This week The Cleveland Orchestra and Cleveland Museum of Art, two iconic cultural brands in the city, collaborated on a two-concert series at the museum of music by composers who based their careers in California. The orchestra’s assistant conductor, James Feddeck, conducted the concerts in the museum’s intimate Gartner Auditorium. The first concert featured rare works by Henry Cowell, Dane Rudhyar and Lou Harrison. The second concert, scheduled for Friday 3 May, features music by John Adams (his Shaker Loops), James Tenney and Terry Riley. The series also included lectures by Case Western Reserve University art history professor Henry Adams on California art, with the intriguing titles “The Quest for Nirvana and the Birth of Modern Art” and “The Funkiness of California Art in the 20th Century”.

Henry Cowell © Sidney Cowell
Henry Cowell
© Sidney Cowell

Henry Cowell (1897–1965) is now remembered mostly for his use in his piano compositions of the forearm “tone cluster” technique. But especially in his early career he wrote a number of chamber and symphonic works that explored atonality, polytonality, and rhythmic ideas that presage the complexities later developed by Elliott Carter. Cowell’s four-movement Sinfonietta (1928), his earliest symphonic work, would appear to have been influenced by the music of the Second Viennese School composers that he heard during his tours of Europe in the early 1920s. Passage of the Sinfonietta reflect the soundworld of Alban Berg’s Three Orchestral Pieces, Op. 6, and Wozzeck, in the dissonant but long and achingly lyrical melodies. Cowell’s music is polyphonic, with increasing musical tension as the polyphonic texture becomes ever more complex. There are moments of release as the textures thin. The work’s third movement is “monodic”, a sinuous Adagio played by the strings in unison or octaves. Feddeck led a performance that was more than just getting through the notes; the orchestra was infused with a late Romantic lyricism despite the dissonance.

Dane Rudhyar’s five-movement suite Out of Darkness (1982) received its world première at this concert. Rudhyar (1895–1985) was born in Paris, but lived most of his life in California and was a noted writer on astrology as well as a composer. Rudhyar’s style is dissonant, with thick textures and fragmentary development. There are constant changes from one bit of musical material to another. Out of Darkness uses a full orchestra, including percussion. The sounds themselves were often quite striking, but the music didn’t have anything to bind it together. At times it sounded suitable as the score for a film noir. A program note by the composer’s widow, Leyla Hill, indicated that the piece “deals with emergence out of transformative difficulty or trial, and into light or transmutation”. The philosophy may be more interesting than the music here, but it ends on a particularly mellow and tuneful note. Despite the best efforts of conductor and players, this was the least convincing piece on the program.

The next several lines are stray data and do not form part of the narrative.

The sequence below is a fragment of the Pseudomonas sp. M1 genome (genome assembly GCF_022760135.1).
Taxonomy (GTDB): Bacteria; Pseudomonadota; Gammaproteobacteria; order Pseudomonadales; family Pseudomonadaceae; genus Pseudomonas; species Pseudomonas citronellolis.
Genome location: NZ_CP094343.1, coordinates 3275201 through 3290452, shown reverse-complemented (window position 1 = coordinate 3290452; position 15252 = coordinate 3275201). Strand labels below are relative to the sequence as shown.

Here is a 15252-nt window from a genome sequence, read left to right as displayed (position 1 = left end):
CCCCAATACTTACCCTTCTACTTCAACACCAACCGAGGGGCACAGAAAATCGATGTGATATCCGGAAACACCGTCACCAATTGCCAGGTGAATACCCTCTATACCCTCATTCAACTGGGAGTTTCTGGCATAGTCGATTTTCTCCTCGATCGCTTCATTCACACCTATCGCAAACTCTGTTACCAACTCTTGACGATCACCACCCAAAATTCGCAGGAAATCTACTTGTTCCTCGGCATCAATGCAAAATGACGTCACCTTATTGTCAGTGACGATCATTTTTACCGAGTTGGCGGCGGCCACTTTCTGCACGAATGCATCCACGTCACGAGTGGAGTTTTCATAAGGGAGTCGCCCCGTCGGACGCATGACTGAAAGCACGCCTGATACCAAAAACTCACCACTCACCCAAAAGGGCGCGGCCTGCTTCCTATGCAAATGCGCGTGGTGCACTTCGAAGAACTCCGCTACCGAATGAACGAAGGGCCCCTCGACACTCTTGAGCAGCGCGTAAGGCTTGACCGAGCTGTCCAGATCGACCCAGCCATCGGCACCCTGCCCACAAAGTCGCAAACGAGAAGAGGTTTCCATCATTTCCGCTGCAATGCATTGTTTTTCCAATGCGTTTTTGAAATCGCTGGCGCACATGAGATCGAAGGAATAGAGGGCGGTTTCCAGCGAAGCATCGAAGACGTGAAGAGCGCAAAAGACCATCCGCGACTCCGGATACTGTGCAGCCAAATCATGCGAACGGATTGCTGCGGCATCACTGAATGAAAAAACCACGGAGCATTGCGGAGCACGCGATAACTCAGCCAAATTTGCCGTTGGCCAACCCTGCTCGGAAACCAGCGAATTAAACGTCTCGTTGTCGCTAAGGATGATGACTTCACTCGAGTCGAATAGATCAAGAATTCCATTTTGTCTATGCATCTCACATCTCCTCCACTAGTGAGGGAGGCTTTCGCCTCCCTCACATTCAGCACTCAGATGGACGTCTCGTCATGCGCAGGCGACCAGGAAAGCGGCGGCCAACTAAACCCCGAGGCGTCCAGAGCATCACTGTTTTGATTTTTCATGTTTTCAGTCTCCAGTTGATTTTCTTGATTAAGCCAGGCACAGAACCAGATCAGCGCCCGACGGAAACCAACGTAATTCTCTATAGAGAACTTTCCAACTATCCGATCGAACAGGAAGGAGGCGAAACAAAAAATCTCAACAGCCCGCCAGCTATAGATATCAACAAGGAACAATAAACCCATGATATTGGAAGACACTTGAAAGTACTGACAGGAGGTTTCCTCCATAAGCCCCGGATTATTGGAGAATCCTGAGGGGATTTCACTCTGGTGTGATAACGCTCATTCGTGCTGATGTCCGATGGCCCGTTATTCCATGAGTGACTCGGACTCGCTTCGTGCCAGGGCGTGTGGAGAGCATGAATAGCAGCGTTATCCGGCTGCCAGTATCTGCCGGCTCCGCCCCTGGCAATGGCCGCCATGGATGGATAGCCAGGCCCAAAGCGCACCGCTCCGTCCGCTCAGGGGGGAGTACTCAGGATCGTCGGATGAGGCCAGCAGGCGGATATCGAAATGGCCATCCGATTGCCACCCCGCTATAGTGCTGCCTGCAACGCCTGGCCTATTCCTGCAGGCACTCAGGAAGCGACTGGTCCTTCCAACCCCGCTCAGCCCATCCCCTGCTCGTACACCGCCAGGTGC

The best was saved for last, Lou Harrison’s radiant Suite for Violin with String Orchestra with Stephen Rose (Cleveland Orchestra principal second violin) as the soloist. It was originally composed in 1974 as Suite for Violin and American Gamelan and later transcribed for the more practical ensemble of strings, two harps, piano and celesta. The gamelan style is still present in the transcription through the keyboards and harps, and also with numerous pizzicato string passages and rapping on the bodies of the lower string instruments, but the texture is much smoother with the strings than solely the gamelan percussion, and the soloist is often engulfed in the ensemble texture. At the end of each movement, James Feddeck let the sounds from piano, celesta and harps “ring” and die out before signaling the end of the movement.

Stephen Rose handled the considerable difficulties of the solo part confidently. The first movement solo has an extended passage of double-stop “drone” in the lower note while the melody is in the upper voice of the solo. At the end of the movement, it moves higher and softer, ultimately to the highest part of the violin range with a pianissimo ending. The third movement, “Air”, is the most gamelan-like of the set, with a delicate ringing texture and a lovely violin melody above. The last movement is in the classic form of the chaconne, with a repeated bass line with musical development occurring above. The soloist develops minimalistic phrases in an increasingly swirling and ecstatic crescendo. This was the highlight of the concert.

Although Gartner Auditorium was not sold out, there was a respectable and enthusiastic crowd. It was a program of intellectually challenging music carried off successfully by Feddeck and orchestra. Let’s have more!

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